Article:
The aversion some black people have to certain other segments of the black population plays out in the implicit and explicit policing of the boundaries of the behavior deemed acceptable for “respectable” black people. To be sure, Lucinda may not have been making the argument that domestic work is itself an unacceptable field of work, but her “devastation” at being mistaken for a domestic worker suggests that the most valuable black citizens do not deign to do manual labor, and that those who do engage in such work for a living must have failed in some way.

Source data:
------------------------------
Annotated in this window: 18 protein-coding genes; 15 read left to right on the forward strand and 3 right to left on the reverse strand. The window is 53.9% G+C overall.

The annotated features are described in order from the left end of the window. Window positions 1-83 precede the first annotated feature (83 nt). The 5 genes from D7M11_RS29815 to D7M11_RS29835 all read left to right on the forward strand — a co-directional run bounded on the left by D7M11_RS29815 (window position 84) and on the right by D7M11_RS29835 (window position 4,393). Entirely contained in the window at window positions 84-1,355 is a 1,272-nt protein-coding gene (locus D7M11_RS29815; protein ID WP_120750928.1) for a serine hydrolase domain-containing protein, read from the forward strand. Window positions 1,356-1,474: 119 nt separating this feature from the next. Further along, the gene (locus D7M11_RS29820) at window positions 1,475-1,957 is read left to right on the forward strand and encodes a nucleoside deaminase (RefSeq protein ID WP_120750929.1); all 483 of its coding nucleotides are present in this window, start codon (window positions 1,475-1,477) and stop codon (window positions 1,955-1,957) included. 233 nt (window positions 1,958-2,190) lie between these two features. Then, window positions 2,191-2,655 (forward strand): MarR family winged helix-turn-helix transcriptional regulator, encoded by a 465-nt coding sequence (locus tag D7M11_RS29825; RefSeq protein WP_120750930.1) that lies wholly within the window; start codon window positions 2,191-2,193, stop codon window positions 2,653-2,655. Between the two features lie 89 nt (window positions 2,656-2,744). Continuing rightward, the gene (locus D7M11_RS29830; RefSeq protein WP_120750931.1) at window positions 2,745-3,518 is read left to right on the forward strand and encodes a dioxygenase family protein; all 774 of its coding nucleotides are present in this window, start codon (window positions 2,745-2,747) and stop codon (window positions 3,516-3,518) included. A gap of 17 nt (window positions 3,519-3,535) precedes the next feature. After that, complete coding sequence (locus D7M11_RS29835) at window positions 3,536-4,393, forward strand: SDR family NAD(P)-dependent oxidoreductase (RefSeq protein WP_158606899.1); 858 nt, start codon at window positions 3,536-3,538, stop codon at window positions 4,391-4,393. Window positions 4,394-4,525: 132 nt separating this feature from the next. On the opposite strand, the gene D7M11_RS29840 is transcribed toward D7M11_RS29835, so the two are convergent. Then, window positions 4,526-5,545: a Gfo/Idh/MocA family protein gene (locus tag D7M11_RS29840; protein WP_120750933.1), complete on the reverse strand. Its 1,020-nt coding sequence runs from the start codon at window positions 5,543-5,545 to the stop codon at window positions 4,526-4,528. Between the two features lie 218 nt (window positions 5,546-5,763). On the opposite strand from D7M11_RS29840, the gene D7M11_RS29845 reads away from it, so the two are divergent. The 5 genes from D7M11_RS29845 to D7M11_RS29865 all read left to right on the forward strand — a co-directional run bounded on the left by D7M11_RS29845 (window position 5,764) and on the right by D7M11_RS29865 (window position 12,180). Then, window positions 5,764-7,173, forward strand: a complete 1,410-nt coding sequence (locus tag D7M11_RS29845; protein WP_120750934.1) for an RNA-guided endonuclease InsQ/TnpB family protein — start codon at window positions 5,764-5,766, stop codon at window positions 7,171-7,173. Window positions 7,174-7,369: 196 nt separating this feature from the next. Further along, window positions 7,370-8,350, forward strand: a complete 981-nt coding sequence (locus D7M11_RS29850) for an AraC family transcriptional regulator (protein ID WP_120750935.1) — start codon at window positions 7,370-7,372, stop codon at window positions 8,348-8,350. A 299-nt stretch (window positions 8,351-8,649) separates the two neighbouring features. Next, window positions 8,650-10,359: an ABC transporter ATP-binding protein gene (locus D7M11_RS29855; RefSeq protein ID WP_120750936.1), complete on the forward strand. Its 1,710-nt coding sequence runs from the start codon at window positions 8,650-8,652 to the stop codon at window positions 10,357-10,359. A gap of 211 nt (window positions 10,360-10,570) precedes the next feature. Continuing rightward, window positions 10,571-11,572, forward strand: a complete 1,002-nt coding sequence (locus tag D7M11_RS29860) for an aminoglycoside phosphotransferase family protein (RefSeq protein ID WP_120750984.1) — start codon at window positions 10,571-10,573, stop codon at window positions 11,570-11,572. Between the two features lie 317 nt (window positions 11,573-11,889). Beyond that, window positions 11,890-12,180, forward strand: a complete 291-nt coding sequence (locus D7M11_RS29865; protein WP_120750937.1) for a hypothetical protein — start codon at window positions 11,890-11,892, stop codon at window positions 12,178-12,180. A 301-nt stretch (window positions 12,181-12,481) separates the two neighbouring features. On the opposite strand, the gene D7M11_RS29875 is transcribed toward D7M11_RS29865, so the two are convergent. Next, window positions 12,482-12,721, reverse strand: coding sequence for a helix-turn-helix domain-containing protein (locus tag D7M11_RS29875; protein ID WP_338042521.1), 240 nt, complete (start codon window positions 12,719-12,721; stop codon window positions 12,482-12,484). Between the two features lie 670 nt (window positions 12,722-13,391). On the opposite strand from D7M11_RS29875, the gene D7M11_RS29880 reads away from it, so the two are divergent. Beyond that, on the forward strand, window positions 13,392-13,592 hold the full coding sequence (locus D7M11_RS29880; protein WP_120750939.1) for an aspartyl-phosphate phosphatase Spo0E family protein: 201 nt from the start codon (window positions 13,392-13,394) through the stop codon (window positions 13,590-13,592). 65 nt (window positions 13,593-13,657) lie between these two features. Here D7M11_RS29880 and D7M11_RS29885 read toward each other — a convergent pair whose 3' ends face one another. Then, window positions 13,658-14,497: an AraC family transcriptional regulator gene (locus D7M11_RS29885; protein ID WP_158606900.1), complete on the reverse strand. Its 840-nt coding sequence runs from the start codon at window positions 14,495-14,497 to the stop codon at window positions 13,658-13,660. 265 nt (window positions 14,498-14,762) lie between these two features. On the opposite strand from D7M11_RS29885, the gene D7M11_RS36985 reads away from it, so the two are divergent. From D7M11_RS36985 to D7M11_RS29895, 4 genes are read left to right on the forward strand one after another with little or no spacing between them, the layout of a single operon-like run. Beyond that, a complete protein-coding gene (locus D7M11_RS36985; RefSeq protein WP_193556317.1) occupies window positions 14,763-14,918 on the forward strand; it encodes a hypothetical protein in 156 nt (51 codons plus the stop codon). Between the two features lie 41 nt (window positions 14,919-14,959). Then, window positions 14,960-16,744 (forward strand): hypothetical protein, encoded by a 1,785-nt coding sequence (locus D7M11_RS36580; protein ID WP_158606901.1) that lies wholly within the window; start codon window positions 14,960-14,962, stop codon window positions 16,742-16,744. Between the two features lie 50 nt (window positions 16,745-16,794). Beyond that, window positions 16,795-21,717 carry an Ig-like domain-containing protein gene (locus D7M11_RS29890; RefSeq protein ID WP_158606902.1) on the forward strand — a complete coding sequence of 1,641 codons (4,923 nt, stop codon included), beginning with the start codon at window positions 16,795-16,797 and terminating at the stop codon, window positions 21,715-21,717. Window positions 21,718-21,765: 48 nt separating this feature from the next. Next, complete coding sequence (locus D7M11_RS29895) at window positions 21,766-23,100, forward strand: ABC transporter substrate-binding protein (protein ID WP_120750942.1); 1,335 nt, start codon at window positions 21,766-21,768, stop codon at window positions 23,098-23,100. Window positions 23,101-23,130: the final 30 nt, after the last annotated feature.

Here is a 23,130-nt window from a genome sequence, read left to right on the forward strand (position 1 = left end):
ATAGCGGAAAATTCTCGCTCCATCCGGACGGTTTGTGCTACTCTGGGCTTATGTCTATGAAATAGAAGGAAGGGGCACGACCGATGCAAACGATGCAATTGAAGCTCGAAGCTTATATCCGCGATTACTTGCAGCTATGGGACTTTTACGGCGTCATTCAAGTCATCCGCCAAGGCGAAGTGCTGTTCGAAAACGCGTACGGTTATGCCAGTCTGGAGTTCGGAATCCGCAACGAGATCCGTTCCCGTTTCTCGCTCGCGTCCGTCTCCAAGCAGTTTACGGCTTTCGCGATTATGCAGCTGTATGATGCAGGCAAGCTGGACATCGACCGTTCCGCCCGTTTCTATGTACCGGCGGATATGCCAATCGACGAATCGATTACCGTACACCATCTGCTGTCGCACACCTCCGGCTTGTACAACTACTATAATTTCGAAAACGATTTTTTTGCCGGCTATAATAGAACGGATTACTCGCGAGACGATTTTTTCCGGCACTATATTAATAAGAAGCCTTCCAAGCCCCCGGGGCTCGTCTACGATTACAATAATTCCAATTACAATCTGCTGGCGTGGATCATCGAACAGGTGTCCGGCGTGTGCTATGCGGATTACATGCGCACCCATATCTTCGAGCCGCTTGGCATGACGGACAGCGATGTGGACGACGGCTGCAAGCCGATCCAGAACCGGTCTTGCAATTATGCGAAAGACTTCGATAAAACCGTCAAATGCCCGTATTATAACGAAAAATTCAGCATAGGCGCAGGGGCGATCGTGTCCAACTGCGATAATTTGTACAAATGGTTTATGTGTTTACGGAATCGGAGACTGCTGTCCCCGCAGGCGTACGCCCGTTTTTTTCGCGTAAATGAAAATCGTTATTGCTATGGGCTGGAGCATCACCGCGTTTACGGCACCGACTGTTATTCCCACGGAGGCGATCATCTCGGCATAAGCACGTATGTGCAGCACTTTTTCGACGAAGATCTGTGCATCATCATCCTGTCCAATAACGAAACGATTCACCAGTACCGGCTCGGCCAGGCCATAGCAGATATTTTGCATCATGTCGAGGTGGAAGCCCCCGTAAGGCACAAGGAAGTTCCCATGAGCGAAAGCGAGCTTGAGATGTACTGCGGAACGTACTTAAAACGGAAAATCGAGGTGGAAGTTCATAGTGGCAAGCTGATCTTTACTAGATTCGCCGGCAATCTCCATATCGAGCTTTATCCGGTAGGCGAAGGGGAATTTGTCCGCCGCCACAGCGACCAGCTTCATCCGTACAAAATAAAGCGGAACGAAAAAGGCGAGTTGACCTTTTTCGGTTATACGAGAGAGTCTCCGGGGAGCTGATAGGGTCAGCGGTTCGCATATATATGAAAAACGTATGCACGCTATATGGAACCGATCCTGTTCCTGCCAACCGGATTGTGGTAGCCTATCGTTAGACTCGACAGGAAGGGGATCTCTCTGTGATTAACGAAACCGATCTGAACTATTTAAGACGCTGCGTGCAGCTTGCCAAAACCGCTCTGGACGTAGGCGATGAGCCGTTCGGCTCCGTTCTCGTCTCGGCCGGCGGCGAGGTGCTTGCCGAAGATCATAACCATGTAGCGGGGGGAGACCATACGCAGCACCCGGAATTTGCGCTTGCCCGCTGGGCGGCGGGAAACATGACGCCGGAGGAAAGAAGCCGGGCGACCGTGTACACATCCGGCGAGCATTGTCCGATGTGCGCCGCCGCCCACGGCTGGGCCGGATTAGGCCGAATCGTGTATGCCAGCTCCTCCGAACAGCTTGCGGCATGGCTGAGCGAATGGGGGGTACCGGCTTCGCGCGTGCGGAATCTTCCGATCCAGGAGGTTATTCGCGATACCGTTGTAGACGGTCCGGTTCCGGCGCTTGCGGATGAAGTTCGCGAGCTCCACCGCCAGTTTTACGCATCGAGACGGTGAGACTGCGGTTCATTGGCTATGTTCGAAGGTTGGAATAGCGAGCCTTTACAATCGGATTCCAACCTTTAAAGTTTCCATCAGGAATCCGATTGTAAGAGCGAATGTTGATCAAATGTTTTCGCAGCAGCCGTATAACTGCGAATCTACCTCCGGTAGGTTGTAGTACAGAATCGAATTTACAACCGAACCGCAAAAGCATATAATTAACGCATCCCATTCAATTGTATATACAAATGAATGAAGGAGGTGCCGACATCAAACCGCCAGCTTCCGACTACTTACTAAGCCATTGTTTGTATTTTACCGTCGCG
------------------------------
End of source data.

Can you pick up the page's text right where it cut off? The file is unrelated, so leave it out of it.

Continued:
Ultimately, one of the places where this policing of respectability happens most explicitly and forcefully is in the responses many black people have to representations of other black people that occur within the media. Case in point: since the ascent of Barack Obama, many black women have been clamoring over Michelle Obama, proclaiming her to be the long-awaited representative of black women the world has needed in order to recognize black female achievement. Don’t get me wrong. I get it. I have done some clamoring of my own. I am one of those persons whose regard of Barack Obama was bolstered as a consequence of his being married to Michelle Obama. Yet, what does it say when the representative par excellence of black women is an upper middle-class, ivy-league trained, heterosexual mother who sacrificed her own career in order to support her husband’s? For many I suppose it says exactly what they want it to say. But for those of us who are committed to the radical conceptualization of community as a space where the full diversity of black experience is welcomed, embraced, and valued regardless of religious or political affiliation, gender, sexuality, class standing, age, marital status, or physical or mental ability, the national arrival of Michelle Obama is as much a cause for concern as it is a cause for celebration.